From Dust

Too many smiles.
Too many smiles in a time of sadness.
What are they thinking?
Don’t they see what’s
happening all around them?
Aren’t they aware of
the ugliness on
every street corner?
I don’t understand
how they can ignore
the unraveling of
Yet they just go on smiling.
Singing as they brush the dust
from their shoulders,
they pick up bricks from
the bomb-shattered wall,
and stack them in neat piles.
They must be blind
to the hopelessness
buried in the rubble.
They must be deaf to
the cries of pain.
They must be crazy.
Only the insane would
smile when all hope is
lost. Only the insane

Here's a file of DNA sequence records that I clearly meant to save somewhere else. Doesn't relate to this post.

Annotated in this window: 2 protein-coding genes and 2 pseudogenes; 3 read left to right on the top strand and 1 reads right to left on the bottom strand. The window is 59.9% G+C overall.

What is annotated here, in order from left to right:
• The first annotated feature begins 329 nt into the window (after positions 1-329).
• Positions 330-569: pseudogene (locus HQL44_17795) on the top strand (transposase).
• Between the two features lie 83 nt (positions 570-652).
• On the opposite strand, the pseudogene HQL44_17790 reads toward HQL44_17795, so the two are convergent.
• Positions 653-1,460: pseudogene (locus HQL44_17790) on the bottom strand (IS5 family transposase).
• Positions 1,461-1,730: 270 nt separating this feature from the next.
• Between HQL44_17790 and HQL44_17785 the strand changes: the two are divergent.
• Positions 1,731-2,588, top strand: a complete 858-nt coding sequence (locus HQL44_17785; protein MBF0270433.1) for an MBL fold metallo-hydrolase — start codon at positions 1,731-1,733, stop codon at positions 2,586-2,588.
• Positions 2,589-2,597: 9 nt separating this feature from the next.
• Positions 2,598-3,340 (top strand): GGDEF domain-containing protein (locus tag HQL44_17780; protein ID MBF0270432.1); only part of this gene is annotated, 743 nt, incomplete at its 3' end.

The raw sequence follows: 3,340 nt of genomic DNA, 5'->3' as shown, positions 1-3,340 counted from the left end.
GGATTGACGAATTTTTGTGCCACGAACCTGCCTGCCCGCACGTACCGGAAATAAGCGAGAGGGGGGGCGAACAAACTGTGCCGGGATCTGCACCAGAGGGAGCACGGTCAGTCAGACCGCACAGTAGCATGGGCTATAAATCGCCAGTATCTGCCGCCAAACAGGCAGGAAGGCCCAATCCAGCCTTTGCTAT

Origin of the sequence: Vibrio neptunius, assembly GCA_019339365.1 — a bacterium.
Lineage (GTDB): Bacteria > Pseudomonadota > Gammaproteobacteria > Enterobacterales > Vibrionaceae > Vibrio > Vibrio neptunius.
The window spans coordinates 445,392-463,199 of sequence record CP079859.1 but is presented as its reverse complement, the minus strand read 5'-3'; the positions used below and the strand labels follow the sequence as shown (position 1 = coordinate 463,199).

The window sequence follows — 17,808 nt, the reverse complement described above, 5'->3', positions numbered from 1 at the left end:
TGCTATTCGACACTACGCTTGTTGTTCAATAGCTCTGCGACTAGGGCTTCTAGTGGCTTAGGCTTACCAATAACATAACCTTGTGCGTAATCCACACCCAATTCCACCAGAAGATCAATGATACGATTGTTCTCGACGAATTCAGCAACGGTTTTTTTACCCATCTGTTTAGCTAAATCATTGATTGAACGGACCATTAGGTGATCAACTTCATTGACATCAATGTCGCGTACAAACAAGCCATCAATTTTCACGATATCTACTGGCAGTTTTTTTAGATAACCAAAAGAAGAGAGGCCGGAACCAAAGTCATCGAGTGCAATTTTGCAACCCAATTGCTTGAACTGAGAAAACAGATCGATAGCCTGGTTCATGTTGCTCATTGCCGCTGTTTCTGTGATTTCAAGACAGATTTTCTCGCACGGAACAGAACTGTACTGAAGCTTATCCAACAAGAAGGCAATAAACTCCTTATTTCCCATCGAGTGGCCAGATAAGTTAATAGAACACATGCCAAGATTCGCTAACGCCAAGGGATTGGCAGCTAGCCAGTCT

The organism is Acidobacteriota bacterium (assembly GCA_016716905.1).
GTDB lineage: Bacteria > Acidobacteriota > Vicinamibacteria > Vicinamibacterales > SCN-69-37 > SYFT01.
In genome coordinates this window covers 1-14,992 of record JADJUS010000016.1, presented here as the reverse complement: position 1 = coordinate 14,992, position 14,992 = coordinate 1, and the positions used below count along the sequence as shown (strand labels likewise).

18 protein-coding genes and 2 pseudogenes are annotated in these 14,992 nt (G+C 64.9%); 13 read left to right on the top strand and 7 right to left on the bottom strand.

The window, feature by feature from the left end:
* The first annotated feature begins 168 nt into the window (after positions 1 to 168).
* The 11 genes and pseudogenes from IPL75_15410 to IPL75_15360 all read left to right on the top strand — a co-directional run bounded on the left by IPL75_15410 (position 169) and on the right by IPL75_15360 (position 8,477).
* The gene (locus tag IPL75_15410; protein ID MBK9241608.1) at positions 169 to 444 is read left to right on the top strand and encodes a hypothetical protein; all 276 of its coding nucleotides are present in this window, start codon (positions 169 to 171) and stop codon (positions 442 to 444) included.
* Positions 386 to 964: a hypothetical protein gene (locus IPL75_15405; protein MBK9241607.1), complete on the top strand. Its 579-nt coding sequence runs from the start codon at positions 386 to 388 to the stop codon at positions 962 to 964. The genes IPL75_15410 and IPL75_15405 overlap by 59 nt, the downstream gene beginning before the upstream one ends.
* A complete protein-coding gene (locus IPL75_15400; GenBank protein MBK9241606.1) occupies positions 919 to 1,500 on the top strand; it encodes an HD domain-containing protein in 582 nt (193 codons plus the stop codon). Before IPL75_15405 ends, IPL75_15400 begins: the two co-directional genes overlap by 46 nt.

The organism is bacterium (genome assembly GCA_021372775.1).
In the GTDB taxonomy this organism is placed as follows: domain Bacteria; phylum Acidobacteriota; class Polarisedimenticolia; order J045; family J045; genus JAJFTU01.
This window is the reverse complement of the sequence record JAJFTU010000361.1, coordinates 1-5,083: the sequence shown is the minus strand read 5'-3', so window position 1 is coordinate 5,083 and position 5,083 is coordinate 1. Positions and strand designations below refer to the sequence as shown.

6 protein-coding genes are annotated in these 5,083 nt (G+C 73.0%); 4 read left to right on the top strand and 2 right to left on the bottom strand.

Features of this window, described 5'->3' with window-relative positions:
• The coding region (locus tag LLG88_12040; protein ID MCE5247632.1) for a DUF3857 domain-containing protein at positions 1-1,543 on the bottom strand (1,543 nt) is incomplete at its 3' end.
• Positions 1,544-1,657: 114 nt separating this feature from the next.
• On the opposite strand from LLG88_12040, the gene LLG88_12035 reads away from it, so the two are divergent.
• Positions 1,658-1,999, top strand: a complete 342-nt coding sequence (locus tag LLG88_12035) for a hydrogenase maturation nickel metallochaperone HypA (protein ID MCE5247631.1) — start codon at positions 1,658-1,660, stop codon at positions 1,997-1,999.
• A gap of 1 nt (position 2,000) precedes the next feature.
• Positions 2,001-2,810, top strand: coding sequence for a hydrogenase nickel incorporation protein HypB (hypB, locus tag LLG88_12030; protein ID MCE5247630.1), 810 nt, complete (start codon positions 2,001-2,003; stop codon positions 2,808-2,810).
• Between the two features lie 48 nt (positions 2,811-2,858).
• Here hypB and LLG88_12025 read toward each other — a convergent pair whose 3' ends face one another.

would sing in the
face of death.
I watch them smile,
day after day,
wondering what will become
of them when all the rubble
is cleared, neatly stacked.
I watch as new walls emerge
from their salvaged brick,
new homes arise from the dust.
I, too, have been made crazy
in this time
of sadness,
this time of
this time of
I smile as I
dust off a
brick from
a newly

About John Swinburn

"Love not what you are but what you may become."― Miguel de Cervantes
This entry was posted in Poetry. Bookmark the permalink.

One Response to From Dust

  1. Holly Forrest says:

    Those smiles can be absolutely haunting. When I was teaching second grade many years ago, I was talking to one of my young students, who told me that her mother and siblings had been killed in a car wreck. She had the most ghastly smile on her face. Sometimes I think there is a level of pain that is so great that it triggers a bizarre counter response.

I wish you would tell me what you think about this post...

This site uses Akismet to reduce spam. Learn how your comment data is processed.